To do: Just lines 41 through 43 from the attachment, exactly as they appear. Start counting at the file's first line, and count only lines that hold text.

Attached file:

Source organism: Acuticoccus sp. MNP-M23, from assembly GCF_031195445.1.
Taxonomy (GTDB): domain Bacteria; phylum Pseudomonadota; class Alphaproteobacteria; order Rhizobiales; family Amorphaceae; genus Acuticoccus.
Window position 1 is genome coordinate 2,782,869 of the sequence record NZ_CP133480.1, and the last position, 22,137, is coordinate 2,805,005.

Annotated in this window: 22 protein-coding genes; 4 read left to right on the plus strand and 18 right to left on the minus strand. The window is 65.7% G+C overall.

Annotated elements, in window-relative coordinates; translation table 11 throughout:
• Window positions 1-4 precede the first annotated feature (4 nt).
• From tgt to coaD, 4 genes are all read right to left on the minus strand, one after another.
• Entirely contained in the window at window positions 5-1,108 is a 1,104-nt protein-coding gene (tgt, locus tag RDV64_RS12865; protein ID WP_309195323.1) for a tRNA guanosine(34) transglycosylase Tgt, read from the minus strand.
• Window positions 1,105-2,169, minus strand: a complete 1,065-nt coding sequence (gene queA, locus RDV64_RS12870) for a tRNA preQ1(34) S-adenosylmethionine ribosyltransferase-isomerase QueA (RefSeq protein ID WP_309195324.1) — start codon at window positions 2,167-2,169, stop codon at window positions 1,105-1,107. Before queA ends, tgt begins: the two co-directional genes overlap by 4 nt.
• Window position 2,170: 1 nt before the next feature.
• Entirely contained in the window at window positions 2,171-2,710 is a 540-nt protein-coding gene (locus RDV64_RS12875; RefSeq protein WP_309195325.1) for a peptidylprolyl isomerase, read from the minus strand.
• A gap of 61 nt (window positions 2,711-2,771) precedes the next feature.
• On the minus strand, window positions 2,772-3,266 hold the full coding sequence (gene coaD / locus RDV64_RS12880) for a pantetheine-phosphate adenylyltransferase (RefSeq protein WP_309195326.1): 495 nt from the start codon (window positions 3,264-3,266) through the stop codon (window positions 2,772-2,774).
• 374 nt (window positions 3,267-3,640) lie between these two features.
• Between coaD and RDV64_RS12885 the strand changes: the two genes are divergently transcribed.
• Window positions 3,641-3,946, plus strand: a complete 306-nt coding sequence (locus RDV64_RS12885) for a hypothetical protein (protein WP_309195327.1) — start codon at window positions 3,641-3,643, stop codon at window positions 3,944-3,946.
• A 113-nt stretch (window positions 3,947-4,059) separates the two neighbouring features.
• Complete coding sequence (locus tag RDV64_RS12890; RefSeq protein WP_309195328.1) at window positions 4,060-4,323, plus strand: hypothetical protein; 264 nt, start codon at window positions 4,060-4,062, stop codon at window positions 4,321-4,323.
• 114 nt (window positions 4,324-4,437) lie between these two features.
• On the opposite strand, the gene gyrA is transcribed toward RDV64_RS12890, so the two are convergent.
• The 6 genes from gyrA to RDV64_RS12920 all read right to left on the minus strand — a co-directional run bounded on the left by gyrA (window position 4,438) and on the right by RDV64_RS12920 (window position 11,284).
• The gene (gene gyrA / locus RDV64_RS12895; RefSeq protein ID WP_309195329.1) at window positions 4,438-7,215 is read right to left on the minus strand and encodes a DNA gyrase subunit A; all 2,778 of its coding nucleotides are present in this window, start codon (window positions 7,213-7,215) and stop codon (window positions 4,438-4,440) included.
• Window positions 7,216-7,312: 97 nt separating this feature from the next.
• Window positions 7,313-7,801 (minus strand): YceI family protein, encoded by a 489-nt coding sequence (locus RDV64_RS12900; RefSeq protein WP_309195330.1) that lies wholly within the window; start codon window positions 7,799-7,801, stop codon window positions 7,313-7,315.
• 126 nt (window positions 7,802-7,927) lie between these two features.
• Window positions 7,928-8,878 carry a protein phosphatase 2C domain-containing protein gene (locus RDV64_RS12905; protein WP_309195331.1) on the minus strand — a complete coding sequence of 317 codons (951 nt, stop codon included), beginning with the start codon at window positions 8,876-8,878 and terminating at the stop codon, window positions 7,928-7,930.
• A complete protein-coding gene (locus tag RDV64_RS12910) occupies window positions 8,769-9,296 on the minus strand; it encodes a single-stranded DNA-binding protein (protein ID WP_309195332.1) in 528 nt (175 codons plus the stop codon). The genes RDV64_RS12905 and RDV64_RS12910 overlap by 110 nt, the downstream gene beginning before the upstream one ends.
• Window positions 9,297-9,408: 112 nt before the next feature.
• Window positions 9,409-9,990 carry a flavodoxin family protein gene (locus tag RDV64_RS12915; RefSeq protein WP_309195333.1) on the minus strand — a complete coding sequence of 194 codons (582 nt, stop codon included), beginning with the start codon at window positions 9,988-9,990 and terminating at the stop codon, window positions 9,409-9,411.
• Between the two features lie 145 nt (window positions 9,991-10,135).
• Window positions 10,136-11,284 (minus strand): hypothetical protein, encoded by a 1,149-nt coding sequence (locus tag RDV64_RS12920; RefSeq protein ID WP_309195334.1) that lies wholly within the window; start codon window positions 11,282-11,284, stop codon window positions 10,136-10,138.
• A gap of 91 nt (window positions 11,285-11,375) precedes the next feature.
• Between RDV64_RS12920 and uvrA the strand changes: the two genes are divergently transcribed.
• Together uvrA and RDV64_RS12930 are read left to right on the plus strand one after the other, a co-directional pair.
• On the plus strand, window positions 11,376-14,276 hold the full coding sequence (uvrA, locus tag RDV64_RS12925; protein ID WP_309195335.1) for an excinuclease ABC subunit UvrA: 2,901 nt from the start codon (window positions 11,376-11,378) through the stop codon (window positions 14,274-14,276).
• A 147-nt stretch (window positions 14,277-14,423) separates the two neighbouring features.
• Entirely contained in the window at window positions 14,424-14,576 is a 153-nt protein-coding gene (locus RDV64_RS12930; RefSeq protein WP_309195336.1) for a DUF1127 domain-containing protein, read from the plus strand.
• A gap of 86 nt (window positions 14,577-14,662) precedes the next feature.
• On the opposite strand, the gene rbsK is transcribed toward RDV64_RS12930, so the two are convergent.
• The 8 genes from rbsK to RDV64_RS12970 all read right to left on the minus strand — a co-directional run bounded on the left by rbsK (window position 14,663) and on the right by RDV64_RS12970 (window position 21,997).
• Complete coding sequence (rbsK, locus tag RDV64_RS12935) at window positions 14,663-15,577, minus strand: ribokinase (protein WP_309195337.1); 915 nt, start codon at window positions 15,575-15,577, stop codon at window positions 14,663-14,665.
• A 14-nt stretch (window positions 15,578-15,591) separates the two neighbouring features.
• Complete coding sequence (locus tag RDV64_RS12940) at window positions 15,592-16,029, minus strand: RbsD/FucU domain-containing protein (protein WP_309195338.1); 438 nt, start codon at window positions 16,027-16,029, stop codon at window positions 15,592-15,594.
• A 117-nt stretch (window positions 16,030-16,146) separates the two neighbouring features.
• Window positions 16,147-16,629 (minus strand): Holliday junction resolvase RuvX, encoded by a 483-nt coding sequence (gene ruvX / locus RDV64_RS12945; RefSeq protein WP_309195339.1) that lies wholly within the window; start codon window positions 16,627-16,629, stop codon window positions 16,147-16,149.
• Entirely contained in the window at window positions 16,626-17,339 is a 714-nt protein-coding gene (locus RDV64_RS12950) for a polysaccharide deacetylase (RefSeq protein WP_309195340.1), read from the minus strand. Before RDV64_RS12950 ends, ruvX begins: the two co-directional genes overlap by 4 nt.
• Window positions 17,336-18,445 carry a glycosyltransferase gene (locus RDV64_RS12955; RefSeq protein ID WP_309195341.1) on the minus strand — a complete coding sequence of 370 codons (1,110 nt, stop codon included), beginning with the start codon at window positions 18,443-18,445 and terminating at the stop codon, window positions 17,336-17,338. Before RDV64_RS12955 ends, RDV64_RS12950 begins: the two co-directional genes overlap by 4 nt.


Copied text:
• Complete coding sequence (rbsK, locus tag RDV64_RS12935) at window positions 14,663-15,577, minus strand: ribokinase (protein WP_309195337.1); 915 nt, start codon at window positions 15,575-15,577, stop codon at window positions 14,663-14,665.
• A 14-nt stretch (window positions 15,578-15,591) separates the two neighbouring features.
• Complete coding sequence (locus tag RDV64_RS12940) at window positions 15,592-16,029, minus strand: RbsD/FucU domain-containing protein (protein WP_309195338.1); 438 nt, start codon at window positions 16,027-16,029, stop codon at window positions 15,592-15,594.